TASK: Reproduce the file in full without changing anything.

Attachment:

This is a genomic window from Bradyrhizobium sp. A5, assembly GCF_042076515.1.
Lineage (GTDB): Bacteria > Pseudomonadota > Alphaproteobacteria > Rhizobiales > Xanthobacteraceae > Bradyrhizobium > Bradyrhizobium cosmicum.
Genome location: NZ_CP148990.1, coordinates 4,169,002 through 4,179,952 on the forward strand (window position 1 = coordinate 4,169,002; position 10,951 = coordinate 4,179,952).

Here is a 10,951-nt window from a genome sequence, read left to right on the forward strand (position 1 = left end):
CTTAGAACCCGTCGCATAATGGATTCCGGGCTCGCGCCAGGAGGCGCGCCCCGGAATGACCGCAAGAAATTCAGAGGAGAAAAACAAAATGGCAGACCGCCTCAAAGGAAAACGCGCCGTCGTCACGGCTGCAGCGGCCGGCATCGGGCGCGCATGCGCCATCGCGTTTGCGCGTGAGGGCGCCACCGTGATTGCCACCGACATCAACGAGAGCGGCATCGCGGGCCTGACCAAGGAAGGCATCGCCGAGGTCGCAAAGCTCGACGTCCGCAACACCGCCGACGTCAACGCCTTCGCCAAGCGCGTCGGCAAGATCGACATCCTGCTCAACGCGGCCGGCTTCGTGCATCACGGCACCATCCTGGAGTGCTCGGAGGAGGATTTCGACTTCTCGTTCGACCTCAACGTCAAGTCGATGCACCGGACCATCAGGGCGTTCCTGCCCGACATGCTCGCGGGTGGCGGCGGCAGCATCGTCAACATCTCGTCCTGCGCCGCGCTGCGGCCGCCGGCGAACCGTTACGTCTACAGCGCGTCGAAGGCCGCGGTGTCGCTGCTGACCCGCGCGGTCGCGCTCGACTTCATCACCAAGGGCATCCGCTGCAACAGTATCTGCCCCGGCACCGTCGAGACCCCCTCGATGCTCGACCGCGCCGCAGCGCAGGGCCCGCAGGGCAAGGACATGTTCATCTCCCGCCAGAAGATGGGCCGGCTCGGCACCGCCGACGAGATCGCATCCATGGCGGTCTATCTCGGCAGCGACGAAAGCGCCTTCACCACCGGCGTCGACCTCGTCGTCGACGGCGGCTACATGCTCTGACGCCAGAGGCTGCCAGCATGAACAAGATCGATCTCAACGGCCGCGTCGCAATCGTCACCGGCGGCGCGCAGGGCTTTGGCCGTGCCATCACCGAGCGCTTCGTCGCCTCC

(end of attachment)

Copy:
This is a genomic window from Bradyrhizobium sp. A5, assembly GCF_042076515.1.
Lineage (GTDB): Bacteria > Pseudomonadota > Alphaproteobacteria > Rhizobiales > Xanthobacteraceae > Bradyrhizobium > Bradyrhizobium cosmicum.
Genome location: NZ_CP148990.1, coordinates 4,169,002 through 4,179,952 on the forward strand (window position 1 = coordinate 4,169,002; position 10,951 = coordinate 4,179,952).

Here is a 10,951-nt window from a genome sequence, read left to right on the forward strand (position 1 = left end):
CTTAGAACCCGTCGCATAATGGATTCCGGGCTCGCGCCAGGAGGCGCGCCCCGGAATGACCGCAAGAAATTCAGAGGAGAAAAACAAAATGGCAGACCGCCTCAAAGGAAAACGCGCCGTCGTCACGGCTGCAGCGGCCGGCATCGGGCGCGCATGCGCCATCGCGTTTGCGCGTGAGGGCGCCACCGTGATTGCCACCGACATCAACGAGAGCGGCATCGCGGGCCTGACCAAGGAAGGCATCGCCGAGGTCGCAAAGCTCGACGTCCGCAACACCGCCGACGTCAACGCCTTCGCCAAGCGCGTCGGCAAGATCGACATCCTGCTCAACGCGGCCGGCTTCGTGCATCACGGCACCATCCTGGAGTGCTCGGAGGAGGATTTCGACTTCTCGTTCGACCTCAACGTCAAGTCGATGCACCGGACCATCAGGGCGTTCCTGCCCGACATGCTCGCGGGTGGCGGCGGCAGCATCGTCAACATCTCGTCCTGCGCCGCGCTGCGGCCGCCGGCGAACCGTTACGTCTACAGCGCGTCGAAGGCCGCGGTGTCGCTGCTGACCCGCGCGGTCGCGCTCGACTTCATCACCAAGGGCATCCGCTGCAACAGTATCTGCCCCGGCACCGTCGAGACCCCCTCGATGCTCGACCGCGCCGCAGCGCAGGGCCCGCAGGGCAAGGACATGTTCATCTCCCGCCAGAAGATGGGCCGGCTCGGCACCGCCGACGAGATCGCATCCATGGCGGTCTATCTCGGCAGCGACGAAAGCGCCTTCACCACCGGCGTCGACCTCGTCGTCGACGGCGGCTACATGCTCTGACGCCAGAGGCTGCCAGCATGAACAAGATCGATCTCAACGGCCGCGTCGCAATCGTCACCGGCGGCGCGCAGGGCTTTGGCCGTGCCATCACCGAGCGCTTCGTCGCCTCC